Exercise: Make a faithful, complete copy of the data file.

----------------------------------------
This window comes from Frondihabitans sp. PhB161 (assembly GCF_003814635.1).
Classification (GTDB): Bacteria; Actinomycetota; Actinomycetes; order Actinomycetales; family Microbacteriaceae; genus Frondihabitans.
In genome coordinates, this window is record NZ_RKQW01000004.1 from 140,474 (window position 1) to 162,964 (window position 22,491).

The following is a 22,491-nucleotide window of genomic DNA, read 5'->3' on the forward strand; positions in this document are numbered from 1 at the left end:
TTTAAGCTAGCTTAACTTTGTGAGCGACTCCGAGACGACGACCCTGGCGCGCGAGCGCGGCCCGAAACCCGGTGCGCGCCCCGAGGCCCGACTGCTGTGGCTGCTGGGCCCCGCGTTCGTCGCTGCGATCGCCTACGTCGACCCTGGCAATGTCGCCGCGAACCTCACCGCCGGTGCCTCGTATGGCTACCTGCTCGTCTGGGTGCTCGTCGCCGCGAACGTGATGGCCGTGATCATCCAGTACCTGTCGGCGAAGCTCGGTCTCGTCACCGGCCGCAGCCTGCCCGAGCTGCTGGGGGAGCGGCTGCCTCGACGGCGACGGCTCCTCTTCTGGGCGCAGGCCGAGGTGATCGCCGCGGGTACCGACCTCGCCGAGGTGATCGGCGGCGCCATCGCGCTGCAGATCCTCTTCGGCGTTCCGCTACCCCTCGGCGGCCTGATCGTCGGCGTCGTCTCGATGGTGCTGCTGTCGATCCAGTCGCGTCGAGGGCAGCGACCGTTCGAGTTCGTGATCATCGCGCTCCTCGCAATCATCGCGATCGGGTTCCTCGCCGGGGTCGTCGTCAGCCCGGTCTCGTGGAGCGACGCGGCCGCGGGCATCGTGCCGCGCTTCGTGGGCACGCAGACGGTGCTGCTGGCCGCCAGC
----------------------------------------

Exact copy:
This window comes from Frondihabitans sp. PhB161 (assembly GCF_003814635.1).
Classification (GTDB): Bacteria; Actinomycetota; Actinomycetes; order Actinomycetales; family Microbacteriaceae; genus Frondihabitans.
In genome coordinates, this window is record NZ_RKQW01000004.1 from 140,474 (window position 1) to 162,964 (window position 22,491).

The following is a 22,491-nucleotide window of genomic DNA, read 5'->3' on the forward strand; positions in this document are numbered from 1 at the left end:
TTTAAGCTAGCTTAACTTTGTGAGCGACTCCGAGACGACGACCCTGGCGCGCGAGCGCGGCCCGAAACCCGGTGCGCGCCCCGAGGCCCGACTGCTGTGGCTGCTGGGCCCCGCGTTCGTCGCTGCGATCGCCTACGTCGACCCTGGCAATGTCGCCGCGAACCTCACCGCCGGTGCCTCGTATGGCTACCTGCTCGTCTGGGTGCTCGTCGCCGCGAACGTGATGGCCGTGATCATCCAGTACCTGTCGGCGAAGCTCGGTCTCGTCACCGGCCGCAGCCTGCCCGAGCTGCTGGGGGAGCGGCTGCCTCGACGGCGACGGCTCCTCTTCTGGGCGCAGGCCGAGGTGATCGCCGCGGGTACCGACCTCGCCGAGGTGATCGGCGGCGCCATCGCGCTGCAGATCCTCTTCGGCGTTCCGCTACCCCTCGGCGGCCTGATCGTCGGCGTCGTCTCGATGGTGCTGCTGTCGATCCAGTCGCGTCGAGGGCAGCGACCGTTCGAGTTCGTGATCATCGCGCTCCTCGCAATCATCGCGATCGGGTTCCTCGCCGGGGTCGTCGTCAGCCCGGTCTCGTGGAGCGACGCGGCCGCGGGCATCGTGCCGCGCTTCGTGGGCACGCAGACGGTGCTGCTGGCCGCCAGC